I am really happy to know that you and your baby are doing well now. My niece was in the NICU for 3 months or something, and it was heart-wrenching for my sister and BIL. I think that, even as a nurse who rationally understood all the facts, it’s understandable that you still felt strong emotions. I only learned through the experience with my niece that some women experience post-traumatic stress after events like this, and I don’t know why I hadn’t considered it before. I hope writing out your story is helpful for you, and thank you for sharing! It sounds like things went the best they possibly could have; probably in large part due to your capable hospital.

  2. Abby

    Yes to what Sarah said. Like I mentioned, I have friends who just had twins last month and were finally able to bring them home three weeks later. They said leaving them was the hardest thing EVER, but they’re so grateful that the care they received will set them up for a smooth return to their forever home 🙂

    It sounds like despite the bumps and bruises, things really couldn’t have gone any better in terms of his care. You’re lucky you have such great staff and support and now, a healthy baby boy. He looks so big!!! And healthy!!!

    My heart is so happy for you and Kyle.

  3. Lori

    Thanks Elise – this was obviously hard to share in some parts but thank you for doing it anyway.


  4. Angie

    You have a strong little boy. He’s got great parents.

  5. Ammie

    This part was harder for me to read than the first. I can’t even imagine how you must have felt without your baby right next to you. You are one tough cookie and it appears that the apple doesn’t fall far from the tree. Sending oceans of love to you and your little family. xo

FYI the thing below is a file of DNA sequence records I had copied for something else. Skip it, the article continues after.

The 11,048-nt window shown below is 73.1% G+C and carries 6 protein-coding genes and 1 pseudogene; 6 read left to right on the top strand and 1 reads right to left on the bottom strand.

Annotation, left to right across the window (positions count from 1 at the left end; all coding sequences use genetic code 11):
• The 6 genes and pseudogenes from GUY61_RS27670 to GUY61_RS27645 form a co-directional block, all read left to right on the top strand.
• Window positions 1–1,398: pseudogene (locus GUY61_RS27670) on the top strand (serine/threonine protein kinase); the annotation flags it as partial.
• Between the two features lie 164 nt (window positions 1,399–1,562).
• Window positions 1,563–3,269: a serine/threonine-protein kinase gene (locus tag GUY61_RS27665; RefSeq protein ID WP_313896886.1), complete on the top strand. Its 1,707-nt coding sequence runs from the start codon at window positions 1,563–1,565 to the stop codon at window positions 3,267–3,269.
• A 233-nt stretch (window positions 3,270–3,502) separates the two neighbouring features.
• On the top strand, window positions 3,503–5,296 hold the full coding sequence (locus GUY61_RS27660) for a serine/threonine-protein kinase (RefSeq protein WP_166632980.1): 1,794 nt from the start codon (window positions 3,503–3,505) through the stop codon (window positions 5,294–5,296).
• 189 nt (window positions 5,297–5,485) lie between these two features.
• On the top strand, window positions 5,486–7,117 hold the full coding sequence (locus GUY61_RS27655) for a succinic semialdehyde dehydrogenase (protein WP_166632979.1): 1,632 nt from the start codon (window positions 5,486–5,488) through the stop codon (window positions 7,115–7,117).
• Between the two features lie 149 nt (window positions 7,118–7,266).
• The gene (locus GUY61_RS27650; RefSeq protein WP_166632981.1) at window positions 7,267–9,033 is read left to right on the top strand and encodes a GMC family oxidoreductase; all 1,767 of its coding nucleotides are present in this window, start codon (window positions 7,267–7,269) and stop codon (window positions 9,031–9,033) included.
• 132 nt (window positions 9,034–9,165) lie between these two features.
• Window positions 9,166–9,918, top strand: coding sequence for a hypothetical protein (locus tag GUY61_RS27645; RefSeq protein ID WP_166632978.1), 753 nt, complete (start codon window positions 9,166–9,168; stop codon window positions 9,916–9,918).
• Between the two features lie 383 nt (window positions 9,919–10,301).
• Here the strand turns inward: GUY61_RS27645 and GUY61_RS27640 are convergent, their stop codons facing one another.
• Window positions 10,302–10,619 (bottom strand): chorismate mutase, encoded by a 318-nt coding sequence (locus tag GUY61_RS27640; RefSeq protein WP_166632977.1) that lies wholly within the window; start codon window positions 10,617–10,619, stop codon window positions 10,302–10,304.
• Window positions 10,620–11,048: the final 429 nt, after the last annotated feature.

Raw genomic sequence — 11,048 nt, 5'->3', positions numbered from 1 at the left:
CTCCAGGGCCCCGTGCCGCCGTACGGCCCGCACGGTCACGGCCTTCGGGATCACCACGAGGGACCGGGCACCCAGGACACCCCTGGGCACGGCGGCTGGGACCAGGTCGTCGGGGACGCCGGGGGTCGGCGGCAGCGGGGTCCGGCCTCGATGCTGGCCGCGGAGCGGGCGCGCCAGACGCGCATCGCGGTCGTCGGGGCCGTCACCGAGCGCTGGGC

6. carol

    Oh my! This was a difficult read. My heart goes out to you and Kyle and little Patrick. It’s wonderful that he and mom and dad are doing well now. He’s beautiful!!! Congratulations!

  7. Kate

    What a terrifying time. It’s easier now, of course, knowing that everyone is happy and healthy and home, but thank you for sharing your experience so candidly.

  8. Robin

    Congrats on your beautiful baby boy! I’m so sorry you had to go through the experience you did. We also did NICU time-98 days. Obviously our situation was different because my daughter was born 14 weeks early but 1 day or 200 days….it doesn’t matter…no one should have to have their baby in the NICU and leave the hospital without their baby:-( Missing out on that birth experience is awful and it took me a long time to talk about it. Thank you for sharing your story and I’m so happy you are all home as a family now!!!

  9. Sharon

    Elise, I’m so happy for you. My firstborn was in the NICU for 17 days, so I understand. I think I had a mild case of PTSD after his birth. And after the birth of his sister (I was in more danger from that birth than she was, probably). But all is well that ends well!

  10. purelymichelle

    oh girl, sorry you had to go through all this! thank you for sharing!!
    but both Lori and I are so happy for you and your new family 😉
    HUGS !

  11. sarah w